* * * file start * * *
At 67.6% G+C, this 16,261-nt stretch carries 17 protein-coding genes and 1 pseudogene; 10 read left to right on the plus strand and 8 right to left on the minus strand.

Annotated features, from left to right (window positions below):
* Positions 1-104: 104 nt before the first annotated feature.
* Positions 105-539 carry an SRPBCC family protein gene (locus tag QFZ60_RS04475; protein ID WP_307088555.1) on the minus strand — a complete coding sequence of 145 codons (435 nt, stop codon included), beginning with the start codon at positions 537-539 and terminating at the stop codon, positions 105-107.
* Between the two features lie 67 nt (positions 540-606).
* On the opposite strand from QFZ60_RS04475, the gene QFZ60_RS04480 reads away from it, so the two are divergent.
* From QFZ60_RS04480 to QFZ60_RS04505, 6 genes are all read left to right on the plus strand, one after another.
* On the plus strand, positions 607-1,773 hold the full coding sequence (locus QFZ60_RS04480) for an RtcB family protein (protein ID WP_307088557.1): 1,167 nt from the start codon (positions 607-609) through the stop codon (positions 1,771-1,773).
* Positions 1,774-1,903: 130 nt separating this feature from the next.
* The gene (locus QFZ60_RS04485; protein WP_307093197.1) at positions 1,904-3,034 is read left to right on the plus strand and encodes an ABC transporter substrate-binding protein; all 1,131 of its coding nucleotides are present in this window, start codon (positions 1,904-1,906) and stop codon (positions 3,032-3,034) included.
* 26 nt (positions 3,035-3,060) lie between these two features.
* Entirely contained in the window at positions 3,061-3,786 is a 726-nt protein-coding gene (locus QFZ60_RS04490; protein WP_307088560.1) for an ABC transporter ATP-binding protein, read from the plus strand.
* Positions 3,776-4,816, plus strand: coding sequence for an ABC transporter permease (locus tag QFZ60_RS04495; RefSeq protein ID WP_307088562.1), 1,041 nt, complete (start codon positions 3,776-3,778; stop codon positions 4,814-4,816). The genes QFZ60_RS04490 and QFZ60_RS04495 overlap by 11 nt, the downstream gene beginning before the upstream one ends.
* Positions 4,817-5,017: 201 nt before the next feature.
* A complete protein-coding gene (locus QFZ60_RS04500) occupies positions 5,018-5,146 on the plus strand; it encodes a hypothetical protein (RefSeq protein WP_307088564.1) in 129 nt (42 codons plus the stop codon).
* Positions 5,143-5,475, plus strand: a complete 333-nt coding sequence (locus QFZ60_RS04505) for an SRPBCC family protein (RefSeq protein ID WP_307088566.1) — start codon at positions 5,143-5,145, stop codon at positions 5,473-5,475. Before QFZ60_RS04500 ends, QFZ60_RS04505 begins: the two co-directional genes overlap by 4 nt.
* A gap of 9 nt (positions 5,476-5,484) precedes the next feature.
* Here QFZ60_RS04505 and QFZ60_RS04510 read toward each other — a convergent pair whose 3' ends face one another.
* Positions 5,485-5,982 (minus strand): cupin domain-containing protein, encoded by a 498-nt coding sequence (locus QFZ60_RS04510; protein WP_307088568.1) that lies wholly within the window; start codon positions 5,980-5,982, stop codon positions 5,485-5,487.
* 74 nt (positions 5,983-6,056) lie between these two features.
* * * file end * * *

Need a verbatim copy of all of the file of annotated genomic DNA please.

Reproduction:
At 67.6% G+C, this 16,261-nt stretch carries 17 protein-coding genes and 1 pseudogene; 10 read left to right on the plus strand and 8 right to left on the minus strand.

Annotated features, from left to right (window positions below):
* Positions 1-104: 104 nt before the first annotated feature.
* Positions 105-539 carry an SRPBCC family protein gene (locus tag QFZ60_RS04475; protein ID WP_307088555.1) on the minus strand — a complete coding sequence of 145 codons (435 nt, stop codon included), beginning with the start codon at positions 537-539 and terminating at the stop codon, positions 105-107.
* Between the two features lie 67 nt (positions 540-606).
* On the opposite strand from QFZ60_RS04475, the gene QFZ60_RS04480 reads away from it, so the two are divergent.
* From QFZ60_RS04480 to QFZ60_RS04505, 6 genes are all read left to right on the plus strand, one after another.
* On the plus strand, positions 607-1,773 hold the full coding sequence (locus QFZ60_RS04480) for an RtcB family protein (protein ID WP_307088557.1): 1,167 nt from the start codon (positions 607-609) through the stop codon (positions 1,771-1,773).
* Positions 1,774-1,903: 130 nt separating this feature from the next.
* The gene (locus QFZ60_RS04485; protein WP_307093197.1) at positions 1,904-3,034 is read left to right on the plus strand and encodes an ABC transporter substrate-binding protein; all 1,131 of its coding nucleotides are present in this window, start codon (positions 1,904-1,906) and stop codon (positions 3,032-3,034) included.
* 26 nt (positions 3,035-3,060) lie between these two features.
* Entirely contained in the window at positions 3,061-3,786 is a 726-nt protein-coding gene (locus QFZ60_RS04490; protein WP_307088560.1) for an ABC transporter ATP-binding protein, read from the plus strand.
* Positions 3,776-4,816, plus strand: coding sequence for an ABC transporter permease (locus tag QFZ60_RS04495; RefSeq protein ID WP_307088562.1), 1,041 nt, complete (start codon positions 3,776-3,778; stop codon positions 4,814-4,816). The genes QFZ60_RS04490 and QFZ60_RS04495 overlap by 11 nt, the downstream gene beginning before the upstream one ends.
* Positions 4,817-5,017: 201 nt before the next feature.
* A complete protein-coding gene (locus QFZ60_RS04500) occupies positions 5,018-5,146 on the plus strand; it encodes a hypothetical protein (RefSeq protein WP_307088564.1) in 129 nt (42 codons plus the stop codon).
* Positions 5,143-5,475, plus strand: a complete 333-nt coding sequence (locus QFZ60_RS04505) for an SRPBCC family protein (RefSeq protein ID WP_307088566.1) — start codon at positions 5,143-5,145, stop codon at positions 5,473-5,475. Before QFZ60_RS04500 ends, QFZ60_RS04505 begins: the two co-directional genes overlap by 4 nt.
* A gap of 9 nt (positions 5,476-5,484) precedes the next feature.
* Here QFZ60_RS04505 and QFZ60_RS04510 read toward each other — a convergent pair whose 3' ends face one another.
* Positions 5,485-5,982 (minus strand): cupin domain-containing protein, encoded by a 498-nt coding sequence (locus QFZ60_RS04510; protein WP_307088568.1) that lies wholly within the window; start codon positions 5,980-5,982, stop codon positions 5,485-5,487.
* 74 nt (positions 5,983-6,056) lie between these two features.